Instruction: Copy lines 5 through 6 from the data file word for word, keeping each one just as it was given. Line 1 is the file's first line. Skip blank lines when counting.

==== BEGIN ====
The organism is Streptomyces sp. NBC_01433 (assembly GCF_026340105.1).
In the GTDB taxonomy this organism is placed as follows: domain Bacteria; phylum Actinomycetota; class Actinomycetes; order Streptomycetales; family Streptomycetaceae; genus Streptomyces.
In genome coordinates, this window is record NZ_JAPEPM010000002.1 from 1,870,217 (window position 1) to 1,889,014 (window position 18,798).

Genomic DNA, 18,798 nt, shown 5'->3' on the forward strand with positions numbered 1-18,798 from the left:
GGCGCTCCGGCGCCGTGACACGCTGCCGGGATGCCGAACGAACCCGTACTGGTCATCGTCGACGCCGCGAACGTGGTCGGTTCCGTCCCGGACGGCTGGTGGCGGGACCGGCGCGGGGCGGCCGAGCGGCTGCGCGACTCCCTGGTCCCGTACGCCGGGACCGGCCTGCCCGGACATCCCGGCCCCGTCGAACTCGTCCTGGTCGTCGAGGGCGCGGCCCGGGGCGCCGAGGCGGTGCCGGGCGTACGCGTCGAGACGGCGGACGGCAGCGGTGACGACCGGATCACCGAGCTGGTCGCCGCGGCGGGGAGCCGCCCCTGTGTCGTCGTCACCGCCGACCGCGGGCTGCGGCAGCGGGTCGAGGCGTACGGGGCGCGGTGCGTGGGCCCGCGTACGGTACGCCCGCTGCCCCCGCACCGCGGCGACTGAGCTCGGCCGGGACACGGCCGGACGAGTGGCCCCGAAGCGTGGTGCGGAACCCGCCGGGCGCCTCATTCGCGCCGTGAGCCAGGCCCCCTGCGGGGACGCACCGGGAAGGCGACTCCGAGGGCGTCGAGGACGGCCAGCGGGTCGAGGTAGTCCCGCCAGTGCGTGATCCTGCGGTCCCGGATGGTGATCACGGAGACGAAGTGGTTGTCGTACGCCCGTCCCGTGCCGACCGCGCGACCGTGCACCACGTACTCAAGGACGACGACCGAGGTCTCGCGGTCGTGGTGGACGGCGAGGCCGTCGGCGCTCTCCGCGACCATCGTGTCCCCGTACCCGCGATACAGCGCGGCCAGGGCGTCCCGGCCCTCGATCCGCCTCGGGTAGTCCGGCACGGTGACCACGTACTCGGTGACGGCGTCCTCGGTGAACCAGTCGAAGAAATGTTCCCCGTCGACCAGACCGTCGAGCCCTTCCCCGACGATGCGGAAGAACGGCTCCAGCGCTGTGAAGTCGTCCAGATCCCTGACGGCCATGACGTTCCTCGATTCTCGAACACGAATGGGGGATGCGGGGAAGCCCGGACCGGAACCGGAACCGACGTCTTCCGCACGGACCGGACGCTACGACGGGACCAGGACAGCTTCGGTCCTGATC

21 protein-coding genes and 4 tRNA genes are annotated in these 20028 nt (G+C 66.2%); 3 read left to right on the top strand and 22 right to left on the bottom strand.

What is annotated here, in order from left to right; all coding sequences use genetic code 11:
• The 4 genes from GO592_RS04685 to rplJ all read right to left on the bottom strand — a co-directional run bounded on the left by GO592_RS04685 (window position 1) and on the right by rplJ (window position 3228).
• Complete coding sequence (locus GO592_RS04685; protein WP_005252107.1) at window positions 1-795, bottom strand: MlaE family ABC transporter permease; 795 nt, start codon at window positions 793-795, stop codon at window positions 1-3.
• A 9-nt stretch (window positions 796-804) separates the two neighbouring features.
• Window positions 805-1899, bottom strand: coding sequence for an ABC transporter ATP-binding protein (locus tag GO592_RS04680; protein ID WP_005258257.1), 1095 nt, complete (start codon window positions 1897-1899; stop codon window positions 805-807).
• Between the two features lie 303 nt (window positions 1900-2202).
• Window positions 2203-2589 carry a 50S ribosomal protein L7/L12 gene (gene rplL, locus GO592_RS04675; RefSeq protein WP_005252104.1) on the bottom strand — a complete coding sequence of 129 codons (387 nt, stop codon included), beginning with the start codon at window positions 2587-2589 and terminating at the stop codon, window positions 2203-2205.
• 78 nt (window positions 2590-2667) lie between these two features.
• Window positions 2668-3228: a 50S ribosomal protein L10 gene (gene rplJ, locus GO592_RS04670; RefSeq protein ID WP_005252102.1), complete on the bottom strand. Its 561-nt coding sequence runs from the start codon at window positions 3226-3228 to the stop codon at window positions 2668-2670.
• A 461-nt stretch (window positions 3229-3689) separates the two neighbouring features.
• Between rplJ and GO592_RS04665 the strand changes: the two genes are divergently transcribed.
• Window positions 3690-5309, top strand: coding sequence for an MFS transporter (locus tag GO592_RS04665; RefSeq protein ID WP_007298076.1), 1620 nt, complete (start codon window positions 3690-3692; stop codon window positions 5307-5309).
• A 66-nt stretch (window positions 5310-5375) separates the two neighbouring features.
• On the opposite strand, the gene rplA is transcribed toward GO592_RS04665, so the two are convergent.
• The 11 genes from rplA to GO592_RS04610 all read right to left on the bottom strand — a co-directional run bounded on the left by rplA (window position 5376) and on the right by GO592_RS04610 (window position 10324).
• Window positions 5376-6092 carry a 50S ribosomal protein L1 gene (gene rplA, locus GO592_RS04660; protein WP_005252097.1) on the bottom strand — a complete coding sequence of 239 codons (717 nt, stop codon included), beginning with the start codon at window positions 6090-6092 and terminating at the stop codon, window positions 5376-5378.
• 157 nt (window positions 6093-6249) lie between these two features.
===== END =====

GGCGCTCCGGCGCCGTGACACGCTGCCGGGATGCCGAACGAACCCGTACTGGTCATCGTCGACGCCGCGAACGTGGTCGGTTCCGTCCCGGACGGCTGGTGGCGGGACCGGCGCGGGGCGGCCGAGCGGCTGCGCGACTCCCTGGTCCCGTACGCCGGGACCGGCCTGCCCGGACATCCCGGCCCCGTCGAACTCGTCCTGGTCGTCGAGGGCGCGGCCCGGGGCGCCGAGGCGGTGCCGGGCGTACGCGTCGAGACGGCGGACGGCAGCGGTGACGACCGGATCACCGAGCTGGTCGCCGCGGCGGGGAGCCGCCCCTGTGTCGTCGTCACCGCCGACCGCGGGCTGCGGCAGCGGGTCGAGGCGTACGGGGCGCGGTGCGTGGGCCCGCGTACGGTACGCCCGCTGCCCCCGCACCGCGGCGACTGAGCTCGGCCGGGACACGGCCGGACGAGTGGCCCCGAAGCGTGGTGCGGAACCCGCCGGGCGCCTCATTCGCGCCGTGAGCCAGGCCCCCTGCGGGGACGCACCGGGAAGGCGACTCCGAGGGCGTCGAGGACGGCCAGCGGGTCGAGGTAGTCCCGCCAGTGCGTGATCCTGCGGTCCCGGATGGTGATCACGGAGACGAAGTGGTTGTCGTACGCCCGTCCCGTGCCGACCGCGCGACCGTGCACCACGTACTCAAGGACGACGACCGAGGTCTCGCGGTCGTGGTGGACGGCGAGGCCGTCGGCGCTCTCCGCGACCATCGTGTCCCCGTACCCGCGATACAGCGCGGCCAGGGCGTCCCGGCCCTCGATCCGCCTCGGGTAGTCCGGCACGGTGACCACGTACTCGGTGACGGCGTCCTCGGTGAACCAGTCGAAGAAATGTTCCCCGTCGACCAGACCGTCGAGCCCTTCCCCGACGATGCGGAAGAACGGCTCCAGCGCTGTGAAGTCGTCCAGATCCCTGACGGCCATGACGTTCCTCGATTCTCGAACACGAATGGGGGATGCGGGGAAGCCCGGACCGGAACCGGAACCGACGTCTTCCGCACGGACCGGACGCTACGACGGGACCAGGACAGCTTCGGTCCTGATC

21 protein-coding genes and 4 tRNA genes are annotated in these 20028 nt (G+C 66.2%); 3 read left to right on the top strand and 22 right to left on the bottom strand.